The palindromic cubes http://oeis.org/A002781
begins 0, 1, 8, 343, 1331, 1030301, ...
Number of ways of representing n as the sum of one or more consecutive primes: http://oeis.org/A054845
Shows one solution for 8 (given) none for 343, one solution for 1331 (as shown by Dej Mar).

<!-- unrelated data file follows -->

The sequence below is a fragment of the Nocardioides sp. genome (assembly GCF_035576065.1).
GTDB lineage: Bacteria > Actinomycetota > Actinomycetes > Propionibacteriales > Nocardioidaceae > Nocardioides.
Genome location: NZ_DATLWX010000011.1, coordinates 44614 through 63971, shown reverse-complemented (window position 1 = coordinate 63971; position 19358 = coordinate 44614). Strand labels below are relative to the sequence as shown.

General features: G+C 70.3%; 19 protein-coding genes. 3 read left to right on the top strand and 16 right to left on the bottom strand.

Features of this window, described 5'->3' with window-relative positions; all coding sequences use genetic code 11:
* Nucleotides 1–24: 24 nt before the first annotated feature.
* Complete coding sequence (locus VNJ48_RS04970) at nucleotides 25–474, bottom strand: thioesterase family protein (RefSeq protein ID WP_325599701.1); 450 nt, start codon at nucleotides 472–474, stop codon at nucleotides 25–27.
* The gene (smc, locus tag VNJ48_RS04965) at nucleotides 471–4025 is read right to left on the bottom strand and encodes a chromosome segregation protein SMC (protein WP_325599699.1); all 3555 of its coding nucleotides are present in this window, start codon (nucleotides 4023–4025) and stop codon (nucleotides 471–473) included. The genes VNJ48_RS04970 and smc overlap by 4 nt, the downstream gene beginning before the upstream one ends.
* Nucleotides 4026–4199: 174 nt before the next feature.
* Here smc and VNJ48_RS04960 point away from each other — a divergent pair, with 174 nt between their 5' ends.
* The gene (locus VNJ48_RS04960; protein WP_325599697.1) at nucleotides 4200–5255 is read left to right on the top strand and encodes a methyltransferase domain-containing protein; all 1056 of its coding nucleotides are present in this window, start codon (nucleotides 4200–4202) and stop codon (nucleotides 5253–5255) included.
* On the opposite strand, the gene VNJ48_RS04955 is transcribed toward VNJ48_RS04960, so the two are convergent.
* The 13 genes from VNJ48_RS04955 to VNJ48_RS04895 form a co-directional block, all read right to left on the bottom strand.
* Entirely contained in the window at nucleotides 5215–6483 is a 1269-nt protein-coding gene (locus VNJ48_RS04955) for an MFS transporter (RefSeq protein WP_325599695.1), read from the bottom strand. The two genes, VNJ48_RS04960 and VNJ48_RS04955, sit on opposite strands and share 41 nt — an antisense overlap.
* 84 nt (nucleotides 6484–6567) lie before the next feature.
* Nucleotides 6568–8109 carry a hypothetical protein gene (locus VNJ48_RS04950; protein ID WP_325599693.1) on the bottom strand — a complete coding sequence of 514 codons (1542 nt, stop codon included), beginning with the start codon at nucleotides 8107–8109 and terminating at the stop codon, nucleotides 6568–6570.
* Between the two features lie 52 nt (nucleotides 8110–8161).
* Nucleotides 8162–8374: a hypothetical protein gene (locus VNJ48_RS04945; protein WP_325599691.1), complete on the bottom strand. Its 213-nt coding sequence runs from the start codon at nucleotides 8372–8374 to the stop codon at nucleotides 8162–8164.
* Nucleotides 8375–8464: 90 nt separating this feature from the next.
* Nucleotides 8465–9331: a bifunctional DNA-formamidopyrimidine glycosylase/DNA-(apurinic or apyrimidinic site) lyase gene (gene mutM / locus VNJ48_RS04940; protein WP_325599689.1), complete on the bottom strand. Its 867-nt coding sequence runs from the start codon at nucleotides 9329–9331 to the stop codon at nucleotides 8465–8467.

There is a table that goes to 10000, which is insufficient for 1030301.
I searched for this a bit with a table of primes. If 1030301 can be written as the sum of consecutive primes, there must be at least 13 of them.
(I also wonder what a trivial case would look like.)
Edited on May 16, 2018, 2:21 pm
Posted by Jer
on 2018-05-16 10:06:09